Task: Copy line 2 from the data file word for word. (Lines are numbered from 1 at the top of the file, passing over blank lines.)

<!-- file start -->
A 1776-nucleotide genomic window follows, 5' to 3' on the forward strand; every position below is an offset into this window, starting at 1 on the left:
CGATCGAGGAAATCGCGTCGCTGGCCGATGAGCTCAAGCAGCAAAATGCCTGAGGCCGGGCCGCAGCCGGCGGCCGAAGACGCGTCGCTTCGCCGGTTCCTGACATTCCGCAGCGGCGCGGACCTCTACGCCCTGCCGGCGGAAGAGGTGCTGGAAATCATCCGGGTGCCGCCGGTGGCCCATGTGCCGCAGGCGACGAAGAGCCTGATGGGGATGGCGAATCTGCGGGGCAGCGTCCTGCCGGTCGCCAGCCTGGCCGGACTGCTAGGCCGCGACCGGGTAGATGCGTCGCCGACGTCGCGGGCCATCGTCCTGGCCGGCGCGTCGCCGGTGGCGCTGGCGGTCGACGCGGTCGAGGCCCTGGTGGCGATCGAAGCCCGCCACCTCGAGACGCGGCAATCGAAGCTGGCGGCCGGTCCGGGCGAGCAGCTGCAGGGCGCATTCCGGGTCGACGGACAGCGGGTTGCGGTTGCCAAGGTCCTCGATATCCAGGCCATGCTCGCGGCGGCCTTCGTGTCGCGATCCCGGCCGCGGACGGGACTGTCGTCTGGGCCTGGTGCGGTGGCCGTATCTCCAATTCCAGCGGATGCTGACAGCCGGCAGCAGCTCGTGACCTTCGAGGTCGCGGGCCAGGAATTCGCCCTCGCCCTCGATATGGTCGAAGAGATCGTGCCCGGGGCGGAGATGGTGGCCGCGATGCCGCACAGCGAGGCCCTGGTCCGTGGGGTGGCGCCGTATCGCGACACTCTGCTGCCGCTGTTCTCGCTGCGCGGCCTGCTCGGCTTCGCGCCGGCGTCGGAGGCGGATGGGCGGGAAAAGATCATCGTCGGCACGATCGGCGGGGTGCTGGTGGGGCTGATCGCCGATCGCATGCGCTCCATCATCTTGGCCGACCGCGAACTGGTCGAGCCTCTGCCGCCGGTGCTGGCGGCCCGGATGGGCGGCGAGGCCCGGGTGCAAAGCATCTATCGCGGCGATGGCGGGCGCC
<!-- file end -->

CGATCGAGGAAATCGCGTCGCTGGCCGATGAGCTCAAGCAGCAAAATGCCTGAGGCCGGGCCGCAGCCGGCGGCCGAAGACGCGTCGCTTCGCCGGTTCCTGACATTCCGCAGCGGCGCGGACCTCTACGCCCTGCCGGCGGAAGAGGTGCTGGAAATCATCCGGGTGCCGCCGGTGGCCCATGTGCCGCAGGCGACGAAGAGCCTGATGGGGATGGCGAATCTGCGGGGCAGCGTCCTGCCGGTCGCCAGCCTGGCCGGACTGCTAGGCCGCGACCGGGTAGATGCGTCGCCGACGTCGCGGGCCATCGTCCTGGCCGGCGCGTCGCCGGTGGCGCTGGCGGTCGACGCGGTCGAGGCCCTGGTGGCGATCGAAGCCCGCCACCTCGAGACGCGGCAATCGAAGCTGGCGGCCGGTCCGGGCGAGCAGCTGCAGGGCGCATTCCGGGTCGACGGACAGCGGGTTGCGGTTGCCAAGGTCCTCGATATCCAGGCCATGCTCGCGGCGGCCTTCGTGTCGCGATCCCGGCCGCGGACGGGACTGTCGTCTGGGCCTGGTGCGGTGGCCGTATCTCCAATTCCAGCGGATGCTGACAGCCGGCAGCAGCTCGTGACCTTCGAGGTCGCGGGCCAGGAATTCGCCCTCGCCCTCGATATGGTCGAAGAGATCGTGCCCGGGGCGGAGATGGTGGCCGCGATGCCGCACAGCGAGGCCCTGGTCCGTGGGGTGGCGCCGTATCGCGACACTCTGCTGCCGCTGTTCTCGCTGCGCGGCCTGCTCGGCTTCGCGCCGGCGTCGGAGGCGGATGGGCGGGAAAAGATCATCGTCGGCACGATCGGCGGGGTGCTGGTGGGGCTGATCGCCGATCGCATGCGCTCCATCATCTTGGCCGACCGCGAACTGGTCGAGCCTCTGCCGCCGGTGCTGGCGGCCCGGATGGGCGGCGAGGCCCGGGTGCAAAGCATCTATCGCGGCGATGGCGGGCGCC